How to Build a Retaining Wall for Your Home or Garden

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One of the nicest accents to a home or home garden can be a retaining wall. They can be built from many different materials but most commonly are built with, brick, stone, sculpted block, concrete or landscape timbers. None of these materials are excessively expensive but the labor to have them installed can vary widely so unless you are going to do this project yourself, I recommend getting several estimates before hiring a contractor to do the work. Personally I never go with the least or most expensive contractor unless they come highly recommended. Always ask for references and ask to see work that the contractor has completed in your area. Ask to see recently completed work as well as work that was completed at least two to three years ago this way you can see how well this contractors work holds up over time.

If you opt to save some money and do this project yourself your first step will be to decide what type of material you want to use and you must define the parameters of your project. You will want to use a material that will match or contrast your home nicely. If you have a brick, vinyl sided or cedar sided home you can use landscape ties, stone or of course brick. If you have a stone exterior on your home you would probably stay with the stone look or use landscape ties. For a stucco home going with concrete block and then skimming with stucco to match is really your only option. Using stone, sculpted block or brick with stucco would not look right and using landscape ties while acceptable, to me...kind of cheapens the look of your home. Also keep in mind how much moisture is in the area that your wall will be constructed. If the area is exceptionally wet, you will want to avoid landscape ties, as they will rot if they are continually wet.

Once you have decided what material you are going to use, you must decide exactly where you want your wall. Mark this area out with marking paint before you begin. I am going to use landscape ties in my example because this method is cost efficient, relatively simple to install and looks fantastic.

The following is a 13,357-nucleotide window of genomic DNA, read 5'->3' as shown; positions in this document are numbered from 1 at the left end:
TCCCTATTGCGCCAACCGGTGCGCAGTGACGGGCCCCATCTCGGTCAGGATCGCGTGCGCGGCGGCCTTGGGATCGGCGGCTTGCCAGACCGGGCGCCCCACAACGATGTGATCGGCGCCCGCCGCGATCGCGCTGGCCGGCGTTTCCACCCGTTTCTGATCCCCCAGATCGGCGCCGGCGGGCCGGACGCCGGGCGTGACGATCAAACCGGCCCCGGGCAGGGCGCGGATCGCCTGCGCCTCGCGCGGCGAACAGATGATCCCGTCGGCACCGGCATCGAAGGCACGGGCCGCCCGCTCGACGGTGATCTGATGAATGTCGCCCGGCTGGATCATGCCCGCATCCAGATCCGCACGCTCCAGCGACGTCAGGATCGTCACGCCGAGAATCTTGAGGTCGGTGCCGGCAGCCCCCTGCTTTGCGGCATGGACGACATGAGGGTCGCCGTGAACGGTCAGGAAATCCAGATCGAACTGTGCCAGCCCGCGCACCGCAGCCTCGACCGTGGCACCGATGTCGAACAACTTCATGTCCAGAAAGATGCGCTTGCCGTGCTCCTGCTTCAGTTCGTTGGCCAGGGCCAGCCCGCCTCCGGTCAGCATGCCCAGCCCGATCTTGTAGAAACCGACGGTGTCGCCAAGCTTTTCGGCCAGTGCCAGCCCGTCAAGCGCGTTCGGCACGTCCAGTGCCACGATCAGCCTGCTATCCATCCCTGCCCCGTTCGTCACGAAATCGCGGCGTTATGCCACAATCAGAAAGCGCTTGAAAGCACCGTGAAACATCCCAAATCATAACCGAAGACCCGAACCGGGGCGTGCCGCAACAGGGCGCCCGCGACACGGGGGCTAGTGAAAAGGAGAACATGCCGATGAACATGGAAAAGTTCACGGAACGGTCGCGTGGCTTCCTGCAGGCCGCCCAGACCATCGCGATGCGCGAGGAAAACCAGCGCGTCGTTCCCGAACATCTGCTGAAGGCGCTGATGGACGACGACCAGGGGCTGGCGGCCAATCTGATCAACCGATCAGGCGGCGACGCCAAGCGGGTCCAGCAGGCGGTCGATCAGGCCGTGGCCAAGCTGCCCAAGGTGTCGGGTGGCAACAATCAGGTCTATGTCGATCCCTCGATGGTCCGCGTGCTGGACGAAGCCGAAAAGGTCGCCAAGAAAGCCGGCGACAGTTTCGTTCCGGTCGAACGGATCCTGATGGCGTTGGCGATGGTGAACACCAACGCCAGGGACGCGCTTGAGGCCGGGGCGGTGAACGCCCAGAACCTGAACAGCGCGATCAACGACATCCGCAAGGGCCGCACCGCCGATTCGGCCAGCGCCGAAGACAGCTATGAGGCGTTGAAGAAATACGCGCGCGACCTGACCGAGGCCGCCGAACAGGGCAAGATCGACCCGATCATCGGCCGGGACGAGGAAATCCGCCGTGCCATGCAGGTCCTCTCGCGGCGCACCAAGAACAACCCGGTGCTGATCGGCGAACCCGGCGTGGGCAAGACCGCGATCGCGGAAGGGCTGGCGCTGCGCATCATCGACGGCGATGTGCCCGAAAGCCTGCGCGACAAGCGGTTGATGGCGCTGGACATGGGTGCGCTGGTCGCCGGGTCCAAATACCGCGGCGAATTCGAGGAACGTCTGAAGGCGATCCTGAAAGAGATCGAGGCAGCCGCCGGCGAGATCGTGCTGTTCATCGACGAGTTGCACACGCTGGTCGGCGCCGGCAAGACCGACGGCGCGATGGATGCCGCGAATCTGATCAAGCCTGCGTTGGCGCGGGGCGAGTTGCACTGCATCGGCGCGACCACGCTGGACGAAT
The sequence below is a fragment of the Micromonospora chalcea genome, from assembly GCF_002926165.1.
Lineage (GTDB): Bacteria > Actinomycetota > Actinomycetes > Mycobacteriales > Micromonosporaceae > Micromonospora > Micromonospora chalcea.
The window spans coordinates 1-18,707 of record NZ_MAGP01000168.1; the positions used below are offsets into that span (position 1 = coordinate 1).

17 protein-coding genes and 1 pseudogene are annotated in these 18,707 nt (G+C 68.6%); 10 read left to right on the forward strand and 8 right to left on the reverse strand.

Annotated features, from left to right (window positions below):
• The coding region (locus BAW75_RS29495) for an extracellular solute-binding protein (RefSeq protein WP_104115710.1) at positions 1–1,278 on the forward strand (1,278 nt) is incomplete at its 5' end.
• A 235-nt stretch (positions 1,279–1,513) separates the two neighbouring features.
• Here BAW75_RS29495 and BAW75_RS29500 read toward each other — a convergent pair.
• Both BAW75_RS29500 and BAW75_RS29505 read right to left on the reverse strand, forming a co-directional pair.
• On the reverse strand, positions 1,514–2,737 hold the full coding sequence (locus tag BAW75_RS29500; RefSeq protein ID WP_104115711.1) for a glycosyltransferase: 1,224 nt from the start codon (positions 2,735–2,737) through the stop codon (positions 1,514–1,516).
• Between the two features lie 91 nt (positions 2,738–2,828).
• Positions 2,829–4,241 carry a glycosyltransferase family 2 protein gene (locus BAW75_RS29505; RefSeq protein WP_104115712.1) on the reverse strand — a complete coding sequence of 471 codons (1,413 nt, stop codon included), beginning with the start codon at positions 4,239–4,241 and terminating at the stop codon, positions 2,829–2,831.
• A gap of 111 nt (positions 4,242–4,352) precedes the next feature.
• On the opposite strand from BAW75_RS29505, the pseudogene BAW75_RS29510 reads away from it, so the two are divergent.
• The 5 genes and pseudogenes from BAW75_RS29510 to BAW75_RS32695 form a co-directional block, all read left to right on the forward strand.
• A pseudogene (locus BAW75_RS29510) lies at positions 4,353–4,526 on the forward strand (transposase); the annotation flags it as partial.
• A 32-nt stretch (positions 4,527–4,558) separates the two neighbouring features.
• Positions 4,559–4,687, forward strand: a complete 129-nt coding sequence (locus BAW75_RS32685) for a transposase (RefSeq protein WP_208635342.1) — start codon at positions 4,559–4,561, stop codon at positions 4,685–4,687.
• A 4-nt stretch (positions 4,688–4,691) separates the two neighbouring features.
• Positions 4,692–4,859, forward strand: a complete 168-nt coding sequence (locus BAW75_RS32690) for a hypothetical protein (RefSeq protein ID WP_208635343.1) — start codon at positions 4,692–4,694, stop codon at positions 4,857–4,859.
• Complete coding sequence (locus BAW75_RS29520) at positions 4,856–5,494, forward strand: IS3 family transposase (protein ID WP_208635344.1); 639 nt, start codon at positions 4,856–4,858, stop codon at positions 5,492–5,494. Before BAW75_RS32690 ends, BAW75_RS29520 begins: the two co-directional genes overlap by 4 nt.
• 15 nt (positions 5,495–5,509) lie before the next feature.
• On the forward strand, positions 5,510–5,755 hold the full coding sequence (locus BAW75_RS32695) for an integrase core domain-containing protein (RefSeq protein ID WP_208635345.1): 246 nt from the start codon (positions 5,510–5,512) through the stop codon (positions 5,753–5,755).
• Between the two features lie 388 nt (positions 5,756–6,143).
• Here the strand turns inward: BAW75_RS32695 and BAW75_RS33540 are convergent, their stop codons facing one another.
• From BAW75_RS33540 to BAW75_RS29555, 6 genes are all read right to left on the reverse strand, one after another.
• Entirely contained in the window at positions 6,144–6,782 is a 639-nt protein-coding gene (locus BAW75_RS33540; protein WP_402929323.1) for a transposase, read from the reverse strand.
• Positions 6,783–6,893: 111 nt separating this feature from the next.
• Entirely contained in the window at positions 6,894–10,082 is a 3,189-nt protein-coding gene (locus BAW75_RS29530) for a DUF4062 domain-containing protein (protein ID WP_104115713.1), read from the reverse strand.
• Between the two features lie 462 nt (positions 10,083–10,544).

Tools you will need are: 12" Compound miter saw or chain saw, shovel, (for larger excavations you may have to rent a bobcat or backhoe.) ground tamp or whacker, electric drill with 12" x 1/4" drill bit, 3 lb. hammer and 4' level.

Start at the lowest point of ground level and work towards the highest or deepest soil you wish to retain. Landscape ties measure 6" x 6" by 8' in length. Use either pressure treated or if available used railroad ties. You must first level out the area which the first row of ties will lay, and tamp thoroughly. This is very important. After your first row is in, nice and level, the rest is a piece of cake. I usually dig out about 12' in length at a time so that I have room to work. After you level and tamp each 12' lay your tie in place and check it with your 4' level. You may shim with small stones or excavated material if necessary.

Once you have your first course in place drill each tie every 2' and insert a10" galvanized spike. When you start your next course, cut a tie in half and stagger your joints. Drill each tie and spike into the tie below. If you turn a corner you must interlock ties so leave 6" of space available to accept the next tie going in any 90 degree direction. For every 18" in height you should add "deadmen" or 4' lengths of landscape tie laying horizontally into the area that is being retained. Spike these in your course of ties every 4' as you would any other tie and add spikes at the opposite end of the tie to grab dirt once backfilled. These "deadmen" will prevent your retaining wall from leaning forward over time. Continue building in this fashion until you reach your desired height. I usually taper each end piece on my top course and I step back 2-3' as my wall rises up to the level of the earth on a hill etc. I usually back fill as I go so I can keep the deadmen level. Once completed you can either leave the wall natural to weather or you can paint with a solid body stain to match surrounding structures etc.

3 comments

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Posted on Dec 1, 2010
anie b
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Posted on Dec 4, 2009
Paul Torri
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Posted on Mar 1, 2009